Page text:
Versions of Reality
Life, Existence, and Consciousness
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AP English Language
AP English Literature
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The Pit and the Pendulum Theme of Fear
"The Pit and the Pendulum" is certainly a "scary story." It's meant to give us goose bumps, make us shiver, and generally feel like a scaredy cat. That said, even as it taps into our emotions, it forces us to wonder about why and what we fear. In the story, something as seemingly inconsequential and mundane as thirst strikes fear into the narrator. As we read, we can't help but think, "What would I do in this situation?" And the most frightening thing of all may be the answer to that question. So remember, when you're reading a story, it's not only about how the characters feel, it's about how we feel, too, as readers. In this case: totally and completely freaked out.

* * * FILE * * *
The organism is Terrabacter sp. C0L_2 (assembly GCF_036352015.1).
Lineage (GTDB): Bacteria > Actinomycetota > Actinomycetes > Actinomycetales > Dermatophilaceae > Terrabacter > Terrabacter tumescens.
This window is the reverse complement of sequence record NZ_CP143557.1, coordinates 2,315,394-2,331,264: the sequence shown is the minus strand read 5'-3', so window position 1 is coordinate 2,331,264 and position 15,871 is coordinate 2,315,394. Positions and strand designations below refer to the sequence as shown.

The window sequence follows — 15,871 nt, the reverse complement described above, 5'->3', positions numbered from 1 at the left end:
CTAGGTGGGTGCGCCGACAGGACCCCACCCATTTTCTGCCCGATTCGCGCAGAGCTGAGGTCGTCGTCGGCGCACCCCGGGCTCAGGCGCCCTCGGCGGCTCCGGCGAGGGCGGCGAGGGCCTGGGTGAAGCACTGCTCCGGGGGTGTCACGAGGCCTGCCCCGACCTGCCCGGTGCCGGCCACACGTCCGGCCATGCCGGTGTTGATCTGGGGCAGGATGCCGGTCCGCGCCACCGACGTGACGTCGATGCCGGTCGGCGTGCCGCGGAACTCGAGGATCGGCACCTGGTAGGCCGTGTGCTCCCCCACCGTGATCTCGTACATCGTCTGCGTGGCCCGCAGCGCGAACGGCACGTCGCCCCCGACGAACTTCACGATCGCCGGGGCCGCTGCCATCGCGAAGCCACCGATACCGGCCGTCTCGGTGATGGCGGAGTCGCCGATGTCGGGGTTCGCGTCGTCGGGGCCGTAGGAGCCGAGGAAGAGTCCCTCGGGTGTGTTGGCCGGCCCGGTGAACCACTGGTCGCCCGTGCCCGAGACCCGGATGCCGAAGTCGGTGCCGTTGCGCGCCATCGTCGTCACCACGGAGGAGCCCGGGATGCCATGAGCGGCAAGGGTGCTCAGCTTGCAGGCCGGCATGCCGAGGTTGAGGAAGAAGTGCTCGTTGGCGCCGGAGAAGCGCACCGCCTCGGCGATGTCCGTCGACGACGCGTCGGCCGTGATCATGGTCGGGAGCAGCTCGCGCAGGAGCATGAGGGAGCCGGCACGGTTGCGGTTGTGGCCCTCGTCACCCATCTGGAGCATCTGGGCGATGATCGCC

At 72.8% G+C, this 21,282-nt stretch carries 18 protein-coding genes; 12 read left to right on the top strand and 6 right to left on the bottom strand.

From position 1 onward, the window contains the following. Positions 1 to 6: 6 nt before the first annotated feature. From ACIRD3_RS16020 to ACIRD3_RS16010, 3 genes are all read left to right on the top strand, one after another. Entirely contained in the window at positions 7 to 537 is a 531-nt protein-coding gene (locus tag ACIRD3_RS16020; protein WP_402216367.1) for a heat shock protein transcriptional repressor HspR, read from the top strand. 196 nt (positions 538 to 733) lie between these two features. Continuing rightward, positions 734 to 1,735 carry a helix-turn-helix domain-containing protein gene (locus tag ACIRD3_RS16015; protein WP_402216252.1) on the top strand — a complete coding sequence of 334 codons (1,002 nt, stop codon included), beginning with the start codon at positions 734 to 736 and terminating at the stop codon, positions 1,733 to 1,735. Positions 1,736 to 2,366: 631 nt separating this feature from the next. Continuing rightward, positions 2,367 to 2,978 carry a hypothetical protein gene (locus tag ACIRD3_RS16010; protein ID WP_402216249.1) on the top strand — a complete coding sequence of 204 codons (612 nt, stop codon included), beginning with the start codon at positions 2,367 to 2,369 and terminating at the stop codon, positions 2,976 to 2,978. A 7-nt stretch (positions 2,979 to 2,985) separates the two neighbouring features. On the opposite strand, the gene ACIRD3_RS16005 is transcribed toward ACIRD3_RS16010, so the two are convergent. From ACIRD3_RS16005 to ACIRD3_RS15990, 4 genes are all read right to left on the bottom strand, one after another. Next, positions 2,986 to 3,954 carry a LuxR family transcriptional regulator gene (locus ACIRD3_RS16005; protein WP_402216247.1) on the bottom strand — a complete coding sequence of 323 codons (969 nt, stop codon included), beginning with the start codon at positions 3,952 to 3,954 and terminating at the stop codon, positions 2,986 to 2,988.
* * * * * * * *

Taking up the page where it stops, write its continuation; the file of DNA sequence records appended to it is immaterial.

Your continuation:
Questions About Fear
What is it that excites the most fear in our narrator? Conversely, is there anything that doesn't scare him? What aspects of human nature dare not given specific circumstances of his arrest, nor are we given any evidence for his innocence. Although, even without those details he gives us a famous suspense story that is violent and graphic yet hopeful and ethically allusive. The stories intentions aim at not only the physical pain of death, but the realization that a victim has no choice but to die. Whether the narrator chooses to jump into the pit or get separated by the pendulum, he faces an indistinguishable conclusion —death. This may not be the path any of us want to take in our life time, but in the end, we have no choice. This story strives to display his lack of choice while displaying hope when he does what some would call nearly impossible; he does not submit to the swooning and recruits his sensible abilities. When he awakes from his swoon, he faces complete darkness. This story has...
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